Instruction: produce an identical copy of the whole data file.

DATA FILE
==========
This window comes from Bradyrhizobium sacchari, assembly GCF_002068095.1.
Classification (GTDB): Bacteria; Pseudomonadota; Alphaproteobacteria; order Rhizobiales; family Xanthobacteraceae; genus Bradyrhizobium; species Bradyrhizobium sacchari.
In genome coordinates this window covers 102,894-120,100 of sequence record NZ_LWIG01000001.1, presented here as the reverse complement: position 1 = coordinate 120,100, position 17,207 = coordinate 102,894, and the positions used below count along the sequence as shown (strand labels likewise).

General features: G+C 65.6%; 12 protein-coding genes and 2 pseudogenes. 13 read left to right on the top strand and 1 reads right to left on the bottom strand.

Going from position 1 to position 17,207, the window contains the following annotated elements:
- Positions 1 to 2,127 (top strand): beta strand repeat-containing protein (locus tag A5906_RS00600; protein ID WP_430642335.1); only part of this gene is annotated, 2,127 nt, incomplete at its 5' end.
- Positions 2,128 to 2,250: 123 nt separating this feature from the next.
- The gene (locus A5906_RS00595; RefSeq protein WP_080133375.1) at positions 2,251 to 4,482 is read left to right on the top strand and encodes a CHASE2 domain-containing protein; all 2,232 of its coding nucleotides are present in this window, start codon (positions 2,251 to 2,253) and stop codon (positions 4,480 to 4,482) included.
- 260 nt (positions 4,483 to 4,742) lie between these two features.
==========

This window comes from Bradyrhizobium sacchari, assembly GCF_002068095.1.
Classification (GTDB): Bacteria; Pseudomonadota; Alphaproteobacteria; order Rhizobiales; family Xanthobacteraceae; genus Bradyrhizobium; species Bradyrhizobium sacchari.
In genome coordinates this window covers 102,894-120,100 of sequence record NZ_LWIG01000001.1, presented here as the reverse complement: position 1 = coordinate 120,100, position 17,207 = coordinate 102,894, and the positions used below count along the sequence as shown (strand labels likewise).

General features: G+C 65.6%; 12 protein-coding genes and 2 pseudogenes. 13 read left to right on the top strand and 1 reads right to left on the bottom strand.

Going from position 1 to position 17,207, the window contains the following annotated elements:
- Positions 1 to 2,127 (top strand): beta strand repeat-containing protein (locus tag A5906_RS00600; protein ID WP_430642335.1); only part of this gene is annotated, 2,127 nt, incomplete at its 5' end.
- Positions 2,128 to 2,250: 123 nt separating this feature from the next.
- The gene (locus A5906_RS00595; RefSeq protein WP_080133375.1) at positions 2,251 to 4,482 is read left to right on the top strand and encodes a CHASE2 domain-containing protein; all 2,232 of its coding nucleotides are present in this window, start codon (positions 2,251 to 2,253) and stop codon (positions 4,480 to 4,482) included.
- 260 nt (positions 4,483 to 4,742) lie between these two features.